The U.K.’s data protection watchdog has finally shared the results of its lengthy investigation into DeepMind’s original deal with the NHS. According to the Information Commissioner’s Office, the Royal Free NHS Foundation Trust failed to comply with the Data Protection Law with its deal with Google’s DeepMind.
The Trust originally agreed to share 1.6 million patients’ medical records with DeepMind to work on an alert system for acute kidney injuries.
The Trust will have to change how it works with DeepMind in order to comply with the law. In particular, they need to establish “a proper legal basis” and share more information about how it handles patients’ privacy as data hasn’t been anonymized properly in the past.
This deal has caused a ton of controversy. TechCrunch’s Natasha Lomas has covered the fallback extensively. The ICO is only ruling on the first information-sharing agreement as DeepMind has revised its information-sharing agreements with other NHS Trusts.
The investigation started in May 2016 with two important concerns. First, health data is sensitive and should be handled with extreme caution. Second, the Trust hasn’t properly informed its patients that this information-sharing agreement was happening.
So the Trust will have to fix this lack of transparency and work between the boundaries of the Data Protection Law. The Trust also must commission an audit on the trial with DeepMind. The results of the audit will be shared with the data protection watchdog.
The Trust has released a statement on its website: “We accept the ICO’s findings and have already made good progress to address the areas where they have concerns. For example, we are now doing much more to keep our patients informed about how their data is used. We would like to reassure patients that their information has been in our control at all times and has never been used for anything other than delivering patient care or ensuring their safety.”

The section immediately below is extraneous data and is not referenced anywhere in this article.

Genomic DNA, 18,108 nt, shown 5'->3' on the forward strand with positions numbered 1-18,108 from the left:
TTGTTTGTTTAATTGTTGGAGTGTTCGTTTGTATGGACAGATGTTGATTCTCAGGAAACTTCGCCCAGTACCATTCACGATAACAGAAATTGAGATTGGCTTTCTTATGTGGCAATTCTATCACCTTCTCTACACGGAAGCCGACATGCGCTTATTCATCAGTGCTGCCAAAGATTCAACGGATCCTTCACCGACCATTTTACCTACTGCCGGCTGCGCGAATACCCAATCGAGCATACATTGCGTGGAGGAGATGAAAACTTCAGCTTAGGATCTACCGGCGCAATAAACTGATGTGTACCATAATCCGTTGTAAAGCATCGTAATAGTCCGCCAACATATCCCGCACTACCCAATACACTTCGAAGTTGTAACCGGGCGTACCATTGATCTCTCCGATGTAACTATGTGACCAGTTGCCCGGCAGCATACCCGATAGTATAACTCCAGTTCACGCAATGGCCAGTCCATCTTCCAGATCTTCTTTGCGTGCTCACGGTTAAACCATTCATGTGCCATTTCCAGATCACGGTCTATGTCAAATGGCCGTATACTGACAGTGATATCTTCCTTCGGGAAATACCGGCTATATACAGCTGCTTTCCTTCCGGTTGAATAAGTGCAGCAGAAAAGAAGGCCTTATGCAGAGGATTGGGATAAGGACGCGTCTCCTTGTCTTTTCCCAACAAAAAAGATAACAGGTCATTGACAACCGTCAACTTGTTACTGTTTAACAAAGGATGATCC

DeepMind has appointed a group of independent reviewers to look at the deal, as well. You can expect to hear more from those reviewers in the coming days, even though it doesn’t have any legal value.
Here’s Information Commissioner Elizabeth Denham’s full statement:
“There’s no doubt the huge potential that creative use of data could have on patient care and clinical improvements, but the price of innovation does not need to be the erosion of fundamental privacy rights.
Our investigation found a number of shortcomings in the way patient records were shared for this trial. Patients would not have reasonably expected their information to have been used in this way, and the Trust could and should have been far more transparent with patients as to what was happening.
We’ve asked the Trust to commit to making changes that will address those shortcomings, and their co-operation is welcome. The Data Protection Act is not a barrier to innovation, but it does need to be considered wherever people’s data is being used.”
The ICO also has published a blog post, reminding everyone why privacy is important and the key lessons of this investigation.